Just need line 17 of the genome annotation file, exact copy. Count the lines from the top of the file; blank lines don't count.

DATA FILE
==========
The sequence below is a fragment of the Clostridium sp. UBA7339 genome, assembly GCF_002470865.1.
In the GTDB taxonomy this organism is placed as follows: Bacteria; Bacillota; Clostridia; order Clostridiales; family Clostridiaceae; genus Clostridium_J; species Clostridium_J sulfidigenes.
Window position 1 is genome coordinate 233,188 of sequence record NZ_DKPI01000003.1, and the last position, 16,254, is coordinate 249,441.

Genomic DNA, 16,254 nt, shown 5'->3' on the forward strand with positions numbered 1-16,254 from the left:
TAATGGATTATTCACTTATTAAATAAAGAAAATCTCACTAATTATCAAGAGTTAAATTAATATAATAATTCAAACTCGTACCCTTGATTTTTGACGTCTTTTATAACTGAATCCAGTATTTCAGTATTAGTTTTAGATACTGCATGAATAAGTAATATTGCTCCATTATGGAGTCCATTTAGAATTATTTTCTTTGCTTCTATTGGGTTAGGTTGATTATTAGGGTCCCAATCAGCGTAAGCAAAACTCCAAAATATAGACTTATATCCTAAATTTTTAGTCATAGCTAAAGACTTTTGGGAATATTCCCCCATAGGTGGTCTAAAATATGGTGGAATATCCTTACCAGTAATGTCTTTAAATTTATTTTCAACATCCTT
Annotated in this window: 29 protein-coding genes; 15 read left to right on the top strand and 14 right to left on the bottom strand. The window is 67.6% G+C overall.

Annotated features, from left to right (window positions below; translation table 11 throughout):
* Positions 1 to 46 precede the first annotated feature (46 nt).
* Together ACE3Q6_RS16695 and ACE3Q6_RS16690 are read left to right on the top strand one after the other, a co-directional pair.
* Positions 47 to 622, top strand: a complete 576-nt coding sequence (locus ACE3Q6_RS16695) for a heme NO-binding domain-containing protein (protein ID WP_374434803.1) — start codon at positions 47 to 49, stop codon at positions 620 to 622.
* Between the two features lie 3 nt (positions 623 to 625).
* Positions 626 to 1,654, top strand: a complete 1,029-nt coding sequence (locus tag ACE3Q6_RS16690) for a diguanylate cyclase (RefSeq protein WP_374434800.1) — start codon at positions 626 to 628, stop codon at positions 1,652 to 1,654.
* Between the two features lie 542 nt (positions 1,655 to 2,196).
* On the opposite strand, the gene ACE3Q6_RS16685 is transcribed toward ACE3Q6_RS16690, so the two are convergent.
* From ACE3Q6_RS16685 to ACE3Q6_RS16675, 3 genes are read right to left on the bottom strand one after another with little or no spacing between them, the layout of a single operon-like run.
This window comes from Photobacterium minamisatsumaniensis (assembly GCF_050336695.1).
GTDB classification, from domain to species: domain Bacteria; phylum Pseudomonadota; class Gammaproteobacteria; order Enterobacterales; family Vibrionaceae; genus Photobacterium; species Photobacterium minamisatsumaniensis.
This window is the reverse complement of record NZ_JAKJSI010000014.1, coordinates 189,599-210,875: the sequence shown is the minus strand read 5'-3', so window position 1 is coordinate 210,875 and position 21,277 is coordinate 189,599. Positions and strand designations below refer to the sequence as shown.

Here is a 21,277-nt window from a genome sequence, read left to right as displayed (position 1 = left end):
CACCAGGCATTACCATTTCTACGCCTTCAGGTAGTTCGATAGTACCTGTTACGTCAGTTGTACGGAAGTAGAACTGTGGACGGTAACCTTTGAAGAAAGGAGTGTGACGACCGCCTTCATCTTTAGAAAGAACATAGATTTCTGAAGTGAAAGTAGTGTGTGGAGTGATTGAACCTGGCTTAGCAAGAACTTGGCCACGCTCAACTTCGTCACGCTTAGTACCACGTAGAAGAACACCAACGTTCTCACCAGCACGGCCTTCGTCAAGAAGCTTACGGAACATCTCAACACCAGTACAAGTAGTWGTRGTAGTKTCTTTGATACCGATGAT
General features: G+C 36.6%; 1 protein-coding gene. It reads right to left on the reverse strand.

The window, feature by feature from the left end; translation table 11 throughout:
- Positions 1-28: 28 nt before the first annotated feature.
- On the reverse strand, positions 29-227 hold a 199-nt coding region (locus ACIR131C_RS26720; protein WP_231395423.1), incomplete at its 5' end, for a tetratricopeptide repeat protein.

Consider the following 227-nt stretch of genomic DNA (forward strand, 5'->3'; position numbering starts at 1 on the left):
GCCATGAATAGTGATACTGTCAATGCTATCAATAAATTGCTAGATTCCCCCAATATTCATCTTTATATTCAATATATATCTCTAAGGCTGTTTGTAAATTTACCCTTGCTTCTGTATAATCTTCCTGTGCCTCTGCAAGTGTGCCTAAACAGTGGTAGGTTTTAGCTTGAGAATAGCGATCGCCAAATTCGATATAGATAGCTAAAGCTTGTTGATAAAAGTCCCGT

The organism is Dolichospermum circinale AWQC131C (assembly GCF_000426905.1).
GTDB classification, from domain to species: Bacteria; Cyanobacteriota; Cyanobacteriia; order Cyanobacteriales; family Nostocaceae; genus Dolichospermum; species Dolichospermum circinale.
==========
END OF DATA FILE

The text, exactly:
GTDB classification, from domain to species: domain Bacteria; phylum Pseudomonadota; class Gammaproteobacteria; order Enterobacterales; family Vibrionaceae; genus Photobacterium; species Photobacterium minamisatsumaniensis.